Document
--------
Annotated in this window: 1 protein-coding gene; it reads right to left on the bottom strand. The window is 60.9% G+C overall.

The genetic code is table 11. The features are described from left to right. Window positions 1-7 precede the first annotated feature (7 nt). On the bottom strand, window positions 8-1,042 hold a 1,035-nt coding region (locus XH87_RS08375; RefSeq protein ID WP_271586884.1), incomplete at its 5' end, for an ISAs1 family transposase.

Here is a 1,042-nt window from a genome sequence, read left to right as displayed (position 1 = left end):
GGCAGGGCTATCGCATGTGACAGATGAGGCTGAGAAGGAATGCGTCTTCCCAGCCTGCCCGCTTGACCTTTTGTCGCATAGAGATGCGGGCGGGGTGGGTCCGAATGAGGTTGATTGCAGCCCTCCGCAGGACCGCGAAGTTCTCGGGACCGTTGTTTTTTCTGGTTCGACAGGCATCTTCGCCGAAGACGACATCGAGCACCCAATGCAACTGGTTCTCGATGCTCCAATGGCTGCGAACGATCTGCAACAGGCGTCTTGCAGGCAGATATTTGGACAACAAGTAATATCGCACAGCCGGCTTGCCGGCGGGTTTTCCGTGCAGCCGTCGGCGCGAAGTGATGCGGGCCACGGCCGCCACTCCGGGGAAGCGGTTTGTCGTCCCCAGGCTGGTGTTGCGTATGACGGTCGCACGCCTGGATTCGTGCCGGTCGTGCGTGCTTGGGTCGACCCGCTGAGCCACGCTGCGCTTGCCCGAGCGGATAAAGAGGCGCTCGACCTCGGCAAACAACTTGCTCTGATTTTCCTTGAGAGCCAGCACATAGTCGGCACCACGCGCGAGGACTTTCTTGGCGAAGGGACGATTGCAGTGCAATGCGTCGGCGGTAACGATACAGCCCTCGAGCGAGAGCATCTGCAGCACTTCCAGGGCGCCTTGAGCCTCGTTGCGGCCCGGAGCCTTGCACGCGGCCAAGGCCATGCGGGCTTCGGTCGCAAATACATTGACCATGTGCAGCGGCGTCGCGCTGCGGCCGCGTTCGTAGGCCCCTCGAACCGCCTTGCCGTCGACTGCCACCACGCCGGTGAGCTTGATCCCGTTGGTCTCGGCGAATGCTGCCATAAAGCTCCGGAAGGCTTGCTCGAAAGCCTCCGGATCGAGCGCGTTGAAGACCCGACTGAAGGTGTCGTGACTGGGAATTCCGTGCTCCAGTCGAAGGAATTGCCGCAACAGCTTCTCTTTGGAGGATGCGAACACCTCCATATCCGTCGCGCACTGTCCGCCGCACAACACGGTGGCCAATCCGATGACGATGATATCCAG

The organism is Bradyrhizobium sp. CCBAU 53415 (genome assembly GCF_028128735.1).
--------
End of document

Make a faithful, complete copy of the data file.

Annotated in this window: 1 protein-coding gene; it reads right to left on the bottom strand. The window is 60.9% G+C overall.

The genetic code is table 11. The features are described from left to right. Window positions 1-7 precede the first annotated feature (7 nt). On the bottom strand, window positions 8-1,042 hold a 1,035-nt coding region (locus XH87_RS08375; RefSeq protein ID WP_271586884.1), incomplete at its 5' end, for an ISAs1 family transposase.

Here is a 1,042-nt window from a genome sequence, read left to right as displayed (position 1 = left end):
GGCAGGGCTATCGCATGTGACAGATGAGGCTGAGAAGGAATGCGTCTTCCCAGCCTGCCCGCTTGACCTTTTGTCGCATAGAGATGCGGGCGGGGTGGGTCCGAATGAGGTTGATTGCAGCCCTCCGCAGGACCGCGAAGTTCTCGGGACCGTTGTTTTTTCTGGTTCGACAGGCATCTTCGCCGAAGACGACATCGAGCACCCAATGCAACTGGTTCTCGATGCTCCAATGGCTGCGAACGATCTGCAACAGGCGTCTTGCAGGCAGATATTTGGACAACAAGTAATATCGCACAGCCGGCTTGCCGGCGGGTTTTCCGTGCAGCCGTCGGCGCGAAGTGATGCGGGCCACGGCCGCCACTCCGGGGAAGCGGTTTGTCGTCCCCAGGCTGGTGTTGCGTATGACGGTCGCACGCCTGGATTCGTGCCGGTCGTGCGTGCTTGGGTCGACCCGCTGAGCCACGCTGCGCTTGCCCGAGCGGATAAAGAGGCGCTCGACCTCGGCAAACAACTTGCTCTGATTTTCCTTGAGAGCCAGCACATAGTCGGCACCACGCGCGAGGACTTTCTTGGCGAAGGGACGATTGCAGTGCAATGCGTCGGCGGTAACGATACAGCCCTCGAGCGAGAGCATCTGCAGCACTTCCAGGGCGCCTTGAGCCTCGTTGCGGCCCGGAGCCTTGCACGCGGCCAAGGCCATGCGGGCTTCGGTCGCAAATACATTGACCATGTGCAGCGGCGTCGCGCTGCGGCCGCGTTCGTAGGCCCCTCGAACCGCCTTGCCGTCGACTGCCACCACGCCGGTGAGCTTGATCCCGTTGGTCTCGGCGAATGCTGCCATAAAGCTCCGGAAGGCTTGCTCGAAAGCCTCCGGATCGAGCGCGTTGAAGACCCGACTGAAGGTGTCGTGACTGGGAATTCCGTGCTCCAGTCGAAGGAATTGCCGCAACAGCTTCTCTTTGGAGGATGCGAACACCTCCATATCCGTCGCGCACTGTCCGCCGCACAACACGGTGGCCAATCCGATGACGATGATATCCAG

The organism is Bradyrhizobium sp. CCBAU 53415 (genome assembly GCF_028128735.1).